backward compatibility

Axel Simon Axel.Simon at
Thu Jan 20 21:22:37 CET 2011

Hi Simon,

On Jan 20, 2011, at 17:54, Simon Marlow wrote:

> The layout fix is this change:
> Another case where GHC was not strictly standards-compliant, and it  
> was fixed by adding a flag for the extension.
> These were all bugs, but fixing them broke some code,  
> unfortunately.  In cases like this we *could* deprecate the  
> behaviour for one major release with a warning, before removing it.   
> However there's a non-trivial cost to doing so, and in some of these  
> cases it would have been quite awkward to implement the warning  
> (plus the cost of adding tests to make sure we actually got the  
> warning right; it's easy to introduce yet more bugs). Furthermore,  
> deprecations are often ignored, so sometimes the breakage is just  
> delayed.
> Hopefully that explains why sometimes we make breaking changes.  If  
> the breaking change has a high enough impact, then it becomes  
> worthwhile to add backwards compatibility (via warnings /  
> deprecation or whatever). Of course from the point of view of the  
> user, the impact is always either high (it broke) or zero (it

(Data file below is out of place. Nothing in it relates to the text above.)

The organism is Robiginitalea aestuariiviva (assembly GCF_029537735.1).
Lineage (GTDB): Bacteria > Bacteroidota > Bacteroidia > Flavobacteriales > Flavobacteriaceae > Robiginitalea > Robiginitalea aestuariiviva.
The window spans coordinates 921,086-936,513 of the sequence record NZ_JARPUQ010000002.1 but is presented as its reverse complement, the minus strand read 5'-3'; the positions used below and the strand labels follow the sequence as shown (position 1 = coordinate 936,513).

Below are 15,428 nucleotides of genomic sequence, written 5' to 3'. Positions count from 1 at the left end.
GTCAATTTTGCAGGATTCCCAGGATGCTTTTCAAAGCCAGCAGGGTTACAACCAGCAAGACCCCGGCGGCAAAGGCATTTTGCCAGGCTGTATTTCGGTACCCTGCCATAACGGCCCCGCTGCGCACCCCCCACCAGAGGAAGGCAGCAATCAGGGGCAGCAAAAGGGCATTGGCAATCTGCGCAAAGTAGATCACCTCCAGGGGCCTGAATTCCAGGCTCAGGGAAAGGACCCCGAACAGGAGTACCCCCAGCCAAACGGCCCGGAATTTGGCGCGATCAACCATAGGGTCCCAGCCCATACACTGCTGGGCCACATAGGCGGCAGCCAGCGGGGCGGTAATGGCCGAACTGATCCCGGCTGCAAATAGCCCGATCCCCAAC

> didn't) :-)  We have to make a judgement as to whether we should  
> spend effort on backwards compatibility or not.  Perhaps we're  
> getting it wrong - so feedback from users is always valuable.

I appreciate that you want to make ghc compliant to the standard. But  
to be honest, it is still the case that ghc defines the de-facto  
standard of what a Haskell program can be, since many programs do  
employ one or more ghc-only extensions.

In the case of the layout "bug", I think it might be worth considering  
going the other way: adjusting the standard with what ghc has always  
done. If I understand correctly, all my code using:

foo = do
   some computation
   trace "I am here" $ do
   some more computation

will break. I use this style of coding a lot to avoid too much  
indentation and thus I would have to enable this extension everywhere  
(and get warnings (or errors?) for older ghcs). Even if we had 2 or 3  
implementations of Haskell 2010 in a decade, then they might not have  
this extension. Furthermore, if they claim they actually do implement  
the layout extension then they still might get it wrong in some subtle  
way. An extension is never as well exercised as the non-extension part  
of the compiler. I therefore think that keeping the number of  
extensions to a minimum should be a high priority. It seems that the  
ghc team is going overboard with the amount of extensions and their  
granularity that I do not believe that there will ever be another  
compiler since implementing all these extensions is a nightmare. The  
road of may extensions is leading down the road that the Haskell  
standards aimed to avoid: having a single implementation defining what  
a Haskell program can be.

So, again, for this particular "extension" I suggest that the layout  
rule in the standard(s) should be revised -- if I'm mistaken, this  
will not break other programs.


More information about the Glasgow-haskell-users mailing list